They were originally illustrated by Nancy Ekholm Burkert, then republished 30 years later with a tiny bit of editing by Updike, this time illustrated by the masterful Trina Schart Hyman. She won a Caldecott Honor for her work.
It’s gorgeous, as all of her work is, and what I find especially appealing is that she incorporated a multiracial cast in a book set firmly in small town/rural New England. Far too often African American children in picture books are limited to urban scenes, yet here we have a beautiful mish-mash of folks sledding, gardening, tumbling in deep drifts of Maple leaves, and wading through reedy ponds.
It’s a timeless collection for children ages 2 and up.
Antler, Bear, Canoe: A Northwoods Alphabet Year, written and illustrated by Betsy Bowen
published in 1991 by Houghton Mifflin
Betsy Bowen is a Minnesota artist, an exceptional woodblock printmaker from wayyyy up north in the tiny, picturesque, Lake Superior town of Grand Marais.
You’ll fall in love with her artwork in this alphabet book which walks us through the seasons in the north woods.
Dominated by her bold, striking woodcuts, the pages move from winter, to spring, summer, fall, and close in the frozen depths of winter again. Fitting, for a home town perched at such a northerly latitude.
Whether it’s D is for Dogsledding, K is for Kayak, or S is for Saw, Bowen adds just a few lines, chatting about how this is part of her experience living in this place. In September, “we cut firewood to keep us warm all winter. When we stop our chain saw to add gas and oil, we can hear our neighbor’s saw way off through the woods.”
Immerse yourself in the beauty of the northwoods and in the vigorous, outdoor activities loved by folks who live there. I hope you’re inspired by the sense of community she relates as well as the close-to-nature life she describes. Ages 3 and up.
Snowy, Flowy, Blowy: A Twelve Months Rhyme, written and illustrated by Nancy Tafuri
published in 1999 by Scholastic Press
Nancy Tafuri is a genius at books for the very young; this one is perfect for the youngest of bookworms.
Each month gets just one word. That’s it. Based on an old poem by Gregory Gander, a poet who lived from 1745-1815, the rhyme progresses in 3-word triplets: Snowy, Flowy, Blowy. Showery, Flowery, Bowery.
Double-spreads on big pages bloom with glorious, wall-to-wall illustration. Tafuri’s clear, bold art grabs our attention and rivets it to her simplified, endearing forms. Every month we spy children playing out of doors, and also meet beautiful birds and other wildlife and plant life.
There’s also a little black dog to spot in every scene. It’s got a sweet, old-fashioned feel, for kids ages 1-3.
Elisa Kleven’s color-spattered, jubilant scenes carry us through a cozy, happy year, this time beginning with Autumn and closing out with Summer. So, if you’re tired of beginning with January and wintertime, here’s a nice change of pace.
The months spin by to the tune of a skippety, frolicsome, boundlessly-happy, rhyming text. Again, I love that Kleven features children of diverse races, indoors and out, urban and rural, engaged in a marvelous, kaleidoscope of creative activities — baseball and beachcombing, popcorn parties and pumpkin patches, singing and swinging. There is so much to look at on every page.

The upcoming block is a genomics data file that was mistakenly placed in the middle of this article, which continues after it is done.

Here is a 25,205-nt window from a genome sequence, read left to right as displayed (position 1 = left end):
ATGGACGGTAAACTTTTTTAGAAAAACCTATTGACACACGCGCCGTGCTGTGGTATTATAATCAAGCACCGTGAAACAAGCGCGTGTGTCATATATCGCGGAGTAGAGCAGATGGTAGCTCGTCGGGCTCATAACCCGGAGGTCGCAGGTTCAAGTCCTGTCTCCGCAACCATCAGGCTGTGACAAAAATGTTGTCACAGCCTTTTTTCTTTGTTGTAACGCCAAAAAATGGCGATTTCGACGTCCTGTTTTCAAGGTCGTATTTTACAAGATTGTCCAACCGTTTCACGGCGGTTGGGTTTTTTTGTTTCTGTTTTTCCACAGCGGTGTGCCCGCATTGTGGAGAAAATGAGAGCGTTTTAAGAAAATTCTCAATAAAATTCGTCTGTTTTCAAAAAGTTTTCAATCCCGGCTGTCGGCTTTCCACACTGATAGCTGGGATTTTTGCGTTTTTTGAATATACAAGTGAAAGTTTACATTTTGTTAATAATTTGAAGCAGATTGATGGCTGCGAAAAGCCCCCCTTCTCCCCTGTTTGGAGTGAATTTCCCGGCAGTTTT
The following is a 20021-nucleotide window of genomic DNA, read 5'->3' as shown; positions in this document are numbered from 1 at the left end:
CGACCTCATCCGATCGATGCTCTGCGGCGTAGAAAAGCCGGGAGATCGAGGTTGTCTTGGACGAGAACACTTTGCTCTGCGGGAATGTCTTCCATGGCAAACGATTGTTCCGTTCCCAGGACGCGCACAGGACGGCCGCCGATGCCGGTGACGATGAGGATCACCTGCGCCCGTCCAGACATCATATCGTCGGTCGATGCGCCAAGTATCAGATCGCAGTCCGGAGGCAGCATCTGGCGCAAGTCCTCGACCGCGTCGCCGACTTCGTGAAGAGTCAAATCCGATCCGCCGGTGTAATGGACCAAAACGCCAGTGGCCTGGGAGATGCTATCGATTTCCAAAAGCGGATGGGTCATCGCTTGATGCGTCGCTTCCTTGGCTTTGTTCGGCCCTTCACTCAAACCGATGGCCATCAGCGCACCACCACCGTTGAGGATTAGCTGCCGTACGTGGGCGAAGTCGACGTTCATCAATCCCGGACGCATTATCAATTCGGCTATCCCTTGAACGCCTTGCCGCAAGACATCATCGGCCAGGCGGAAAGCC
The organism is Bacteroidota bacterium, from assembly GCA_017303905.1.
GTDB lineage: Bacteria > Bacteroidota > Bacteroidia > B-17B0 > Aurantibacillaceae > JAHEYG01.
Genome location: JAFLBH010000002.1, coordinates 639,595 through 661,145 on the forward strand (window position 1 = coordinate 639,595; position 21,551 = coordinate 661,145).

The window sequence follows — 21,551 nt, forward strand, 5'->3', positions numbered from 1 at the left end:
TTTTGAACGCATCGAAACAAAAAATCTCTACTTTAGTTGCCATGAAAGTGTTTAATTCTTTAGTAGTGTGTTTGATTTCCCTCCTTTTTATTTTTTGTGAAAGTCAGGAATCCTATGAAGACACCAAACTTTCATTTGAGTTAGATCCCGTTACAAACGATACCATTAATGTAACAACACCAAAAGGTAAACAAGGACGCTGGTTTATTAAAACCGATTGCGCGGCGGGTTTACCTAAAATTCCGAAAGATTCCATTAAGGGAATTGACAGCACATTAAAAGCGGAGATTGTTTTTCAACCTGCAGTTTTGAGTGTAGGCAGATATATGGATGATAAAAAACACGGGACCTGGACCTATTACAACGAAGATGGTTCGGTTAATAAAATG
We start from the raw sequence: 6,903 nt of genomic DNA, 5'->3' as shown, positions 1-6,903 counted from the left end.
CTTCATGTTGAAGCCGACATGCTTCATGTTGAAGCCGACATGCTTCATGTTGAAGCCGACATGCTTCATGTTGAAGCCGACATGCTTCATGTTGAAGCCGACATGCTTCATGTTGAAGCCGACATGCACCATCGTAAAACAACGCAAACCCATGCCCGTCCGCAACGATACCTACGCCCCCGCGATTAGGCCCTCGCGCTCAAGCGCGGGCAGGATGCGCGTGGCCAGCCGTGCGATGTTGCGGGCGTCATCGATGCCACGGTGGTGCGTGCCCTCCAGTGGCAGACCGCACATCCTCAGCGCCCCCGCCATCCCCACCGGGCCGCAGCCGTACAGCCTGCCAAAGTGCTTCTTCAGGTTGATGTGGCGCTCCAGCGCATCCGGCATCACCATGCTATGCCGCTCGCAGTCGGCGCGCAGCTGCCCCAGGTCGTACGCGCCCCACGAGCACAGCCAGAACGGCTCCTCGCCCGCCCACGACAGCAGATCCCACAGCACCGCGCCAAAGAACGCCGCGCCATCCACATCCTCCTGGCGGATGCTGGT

I just dare you to read this and feel grumpy. It’s a splendid choice for ages 2 and up.
And finally, this lovely journal/memoir written by Roald Dahl during the last year of his life and published posthumously more than 20 years ago.
It’s a conversational meandering through the months. I felt myself to be sitting, relaxed, in Dahl’s home, Gypsy House, nestled in the Chiltern Hills between London and Oxford, hearing about the countryside he loved over a cup of tea. He is pointing out many English birds, telling me their names — willow warblers and chiffchaffs and hedge sparrows — and describing their small habits including all the nastiness of the cuckoo, a bird Dahl loves to hate. The trees and hedges, too, are not simply a mass of green but a beloved collection of individuals: hawthorns with blossoms like snow, guelder-roses with their scarlet berries, and horse-chestnut trees whose conkers were just the thing for epic contests among Dahl and his schoolfellows.
So, there’s an outpouring of nature lore here, expressed with palpable fondness, clearly the result of many, many hours quietly observing and relishing the open spaces around him. Dahl is no lover of the city.
Mixed in with these almanac-type comments are rabbit trails of remembrances of various escapades from his youth. Hair-raising adventures collecting birds’ eggs, annual Easter vacations, an illicit motorbike stashed away and ridden in gleeful disguise during his last school term, and a humorous story of a booby trap he built with his Meccano set at around age nine. Bit of A Child’s Christmas in Wales feel.
Dahl does not hold to a sentimental view of life. At times he sounds just a titch like your grandfather who walked seven miles to school in the snow barefoot…but we’ll grant him that. For what a life he led, and what a world he saw, and how he upends our pretentions with his wild storytelling.
This book is clearly aimed, by Dahl, at young readers, maybe ages 12 and up. I don’t know how many kids out there are interested in memoir per se. For those willing to give it a try, and for adults, this is a quiet gem. Quentin Blake’s loose, tender watercolors are the perfect, final collaboration between two giants of children’s lit.
Posted in non-fiction, picture books, poetry, tagged a a milne, Beatrix Potter, bilingual books, book reviews, children's literature, children's poetry, disabilities, endangered wildlife, geography, Ghana, illustration, inuksuk, Inuktitut language, maps, multicultural books, nonfiction, picture books, poetry, the arctic, the elephant man, The United States, wildlife, winnie-the-pooh on November 16, 2015| 4 Comments »